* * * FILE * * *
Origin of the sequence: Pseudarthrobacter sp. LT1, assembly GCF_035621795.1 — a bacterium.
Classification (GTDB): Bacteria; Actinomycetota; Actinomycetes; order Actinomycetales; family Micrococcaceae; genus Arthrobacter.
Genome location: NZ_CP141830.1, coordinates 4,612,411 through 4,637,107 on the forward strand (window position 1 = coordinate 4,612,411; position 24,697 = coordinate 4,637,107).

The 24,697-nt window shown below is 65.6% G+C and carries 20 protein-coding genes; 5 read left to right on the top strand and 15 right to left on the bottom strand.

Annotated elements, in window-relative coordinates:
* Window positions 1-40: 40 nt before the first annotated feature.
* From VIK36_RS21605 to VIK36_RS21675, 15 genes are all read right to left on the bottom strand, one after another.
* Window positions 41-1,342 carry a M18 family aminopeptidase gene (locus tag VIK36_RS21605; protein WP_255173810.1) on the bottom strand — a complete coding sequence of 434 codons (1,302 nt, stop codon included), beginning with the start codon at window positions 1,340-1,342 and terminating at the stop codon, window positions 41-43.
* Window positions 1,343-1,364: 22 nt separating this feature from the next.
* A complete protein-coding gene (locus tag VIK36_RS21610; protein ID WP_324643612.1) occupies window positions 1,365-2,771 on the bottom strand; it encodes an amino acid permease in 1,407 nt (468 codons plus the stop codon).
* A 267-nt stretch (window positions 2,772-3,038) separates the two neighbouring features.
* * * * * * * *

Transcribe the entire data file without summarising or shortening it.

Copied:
Origin of the sequence: Pseudarthrobacter sp. LT1, assembly GCF_035621795.1 — a bacterium.
Classification (GTDB): Bacteria; Actinomycetota; Actinomycetes; order Actinomycetales; family Micrococcaceae; genus Arthrobacter.
Genome location: NZ_CP141830.1, coordinates 4,612,411 through 4,637,107 on the forward strand (window position 1 = coordinate 4,612,411; position 24,697 = coordinate 4,637,107).

The 24,697-nt window shown below is 65.6% G+C and carries 20 protein-coding genes; 5 read left to right on the top strand and 15 right to left on the bottom strand.

Annotated elements, in window-relative coordinates:
* Window positions 1-40: 40 nt before the first annotated feature.
* From VIK36_RS21605 to VIK36_RS21675, 15 genes are all read right to left on the bottom strand, one after another.
* Window positions 41-1,342 carry a M18 family aminopeptidase gene (locus tag VIK36_RS21605; protein WP_255173810.1) on the bottom strand — a complete coding sequence of 434 codons (1,302 nt, stop codon included), beginning with the start codon at window positions 1,340-1,342 and terminating at the stop codon, window positions 41-43.
* Window positions 1,343-1,364: 22 nt separating this feature from the next.
* A complete protein-coding gene (locus tag VIK36_RS21610; protein ID WP_324643612.1) occupies window positions 1,365-2,771 on the bottom strand; it encodes an amino acid permease in 1,407 nt (468 codons plus the stop codon).
* A 267-nt stretch (window positions 2,772-3,038) separates the two neighbouring features.